Things I’ve Lost, Things I’ve Found

things ive found

This zine confused me at first. Skimming through the piece from cover to cover, I noticed that in the middle of the zine, suddenly the pages flip, and I was reading upside down. Then the light bulb went off, and I realized that this was a two-part zine, one side dedicated to the things that the writer, Katie Haegele, has lost; the other side is also dedicated to discussing the things that she has found throughout her life. Once I understood what I was dealing with, I started reading about the things found. Final verdict: I really like this zine! I like that it is thematic without being campy, the illustrations (by Helen Entwisle) are spot on and great for the character and feel of this zine, and I absolutely love the realness of Katie as a character in her piece.

One of my favorite scenes in the zine was in “Things Found.” Katie tells the reader about the time when she found a leather chair with wheels outside a church. The narrative is quite funny:

“I stepped over the low chain strung across the gap in the fence and went over to the chair and stroked its back, the leather-looking plastic that was punctuated with two buttons. For an old chair it looked fine and –I gave it a sniff–it smelled fresh.

I started to push it onto the sidewalk to take it home, then immediately stopped. The chair’s hard wheels on the bumpy pavement sounded like a tank rolling down the street, and the neighborhood was as quiet as a cemetery. I’d just have to push it as fast as I could and get out of there. When I realized I was having to run to keep up with the chair I thought: Why don’t I just ride it home? I rolled it onto the blacktop of the road, sat down, and started pushing like you do on a skateboard only I used both my feet, and there I went, sailing noisily down the middle of the road int he middle of the night.”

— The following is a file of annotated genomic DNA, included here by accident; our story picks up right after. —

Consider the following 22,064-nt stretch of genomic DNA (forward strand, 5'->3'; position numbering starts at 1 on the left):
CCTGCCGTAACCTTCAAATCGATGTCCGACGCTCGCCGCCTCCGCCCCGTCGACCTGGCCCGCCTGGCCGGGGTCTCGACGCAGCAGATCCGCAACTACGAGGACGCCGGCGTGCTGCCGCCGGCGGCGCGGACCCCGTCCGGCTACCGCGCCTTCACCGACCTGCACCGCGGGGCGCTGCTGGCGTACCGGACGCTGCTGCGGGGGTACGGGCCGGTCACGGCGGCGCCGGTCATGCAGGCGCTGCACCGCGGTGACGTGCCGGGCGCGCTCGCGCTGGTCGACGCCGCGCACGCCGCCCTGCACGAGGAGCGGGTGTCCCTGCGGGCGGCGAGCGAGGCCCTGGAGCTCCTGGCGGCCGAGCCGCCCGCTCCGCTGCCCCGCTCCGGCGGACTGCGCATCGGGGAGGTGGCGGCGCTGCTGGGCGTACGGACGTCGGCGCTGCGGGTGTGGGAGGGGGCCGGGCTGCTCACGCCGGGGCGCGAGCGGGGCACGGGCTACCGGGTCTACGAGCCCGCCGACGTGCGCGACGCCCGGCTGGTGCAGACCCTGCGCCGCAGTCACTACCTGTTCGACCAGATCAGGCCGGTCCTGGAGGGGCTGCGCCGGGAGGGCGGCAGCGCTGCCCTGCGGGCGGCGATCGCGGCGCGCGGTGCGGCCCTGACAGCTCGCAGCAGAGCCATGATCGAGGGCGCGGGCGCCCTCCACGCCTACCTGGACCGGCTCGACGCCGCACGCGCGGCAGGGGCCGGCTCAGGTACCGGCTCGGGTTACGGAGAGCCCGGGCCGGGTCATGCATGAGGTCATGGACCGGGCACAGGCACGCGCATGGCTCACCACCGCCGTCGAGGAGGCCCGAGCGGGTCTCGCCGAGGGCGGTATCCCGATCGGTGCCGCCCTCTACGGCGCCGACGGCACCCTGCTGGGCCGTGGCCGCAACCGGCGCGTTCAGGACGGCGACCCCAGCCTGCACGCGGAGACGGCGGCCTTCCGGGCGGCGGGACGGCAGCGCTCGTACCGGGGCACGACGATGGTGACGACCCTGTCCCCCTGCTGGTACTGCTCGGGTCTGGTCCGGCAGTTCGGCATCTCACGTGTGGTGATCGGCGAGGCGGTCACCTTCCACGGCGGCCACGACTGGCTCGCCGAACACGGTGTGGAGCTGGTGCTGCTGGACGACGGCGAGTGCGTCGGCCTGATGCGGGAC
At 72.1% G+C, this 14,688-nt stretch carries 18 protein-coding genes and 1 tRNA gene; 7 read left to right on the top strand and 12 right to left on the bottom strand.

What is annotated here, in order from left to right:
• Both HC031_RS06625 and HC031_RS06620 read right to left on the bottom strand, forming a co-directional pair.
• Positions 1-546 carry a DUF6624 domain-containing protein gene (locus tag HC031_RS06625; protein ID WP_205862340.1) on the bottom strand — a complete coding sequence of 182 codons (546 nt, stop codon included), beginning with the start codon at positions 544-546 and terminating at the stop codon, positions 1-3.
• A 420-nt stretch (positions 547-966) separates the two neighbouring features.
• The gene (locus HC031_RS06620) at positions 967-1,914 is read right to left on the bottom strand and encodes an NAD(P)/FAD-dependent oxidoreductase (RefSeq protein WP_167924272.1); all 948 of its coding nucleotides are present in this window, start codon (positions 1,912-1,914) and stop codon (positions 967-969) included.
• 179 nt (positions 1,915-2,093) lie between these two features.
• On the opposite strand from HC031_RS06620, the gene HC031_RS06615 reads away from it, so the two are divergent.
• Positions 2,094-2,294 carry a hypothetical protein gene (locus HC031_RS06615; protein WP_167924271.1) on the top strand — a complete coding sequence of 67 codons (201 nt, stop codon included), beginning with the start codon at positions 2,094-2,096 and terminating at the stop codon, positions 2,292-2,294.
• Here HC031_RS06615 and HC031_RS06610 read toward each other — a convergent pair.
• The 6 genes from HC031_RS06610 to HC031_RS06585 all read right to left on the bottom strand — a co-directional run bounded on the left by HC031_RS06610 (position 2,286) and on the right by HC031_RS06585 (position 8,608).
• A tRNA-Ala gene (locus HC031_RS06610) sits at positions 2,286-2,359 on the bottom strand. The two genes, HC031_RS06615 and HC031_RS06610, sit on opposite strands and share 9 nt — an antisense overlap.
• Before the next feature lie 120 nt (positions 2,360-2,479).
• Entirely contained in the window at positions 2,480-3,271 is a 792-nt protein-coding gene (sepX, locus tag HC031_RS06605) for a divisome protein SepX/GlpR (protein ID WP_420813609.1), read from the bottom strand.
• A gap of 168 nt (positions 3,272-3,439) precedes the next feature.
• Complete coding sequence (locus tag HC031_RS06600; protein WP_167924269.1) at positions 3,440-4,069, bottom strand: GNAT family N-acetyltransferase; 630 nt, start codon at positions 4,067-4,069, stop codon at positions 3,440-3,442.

Written on a typewriter, every few lines or so, the reader sees where the author made a typographical error, or where the page shifts within the reel of the typewriter, causing a smudge on the page or a crooked line. It wasn’t too over done (which would have read as just sloppy editing), but just enough to be considered artistic. Also, this zine feels nice to hold—the paper is some type of thick fabric blend. Which is quite nice.

–Theodore Grahams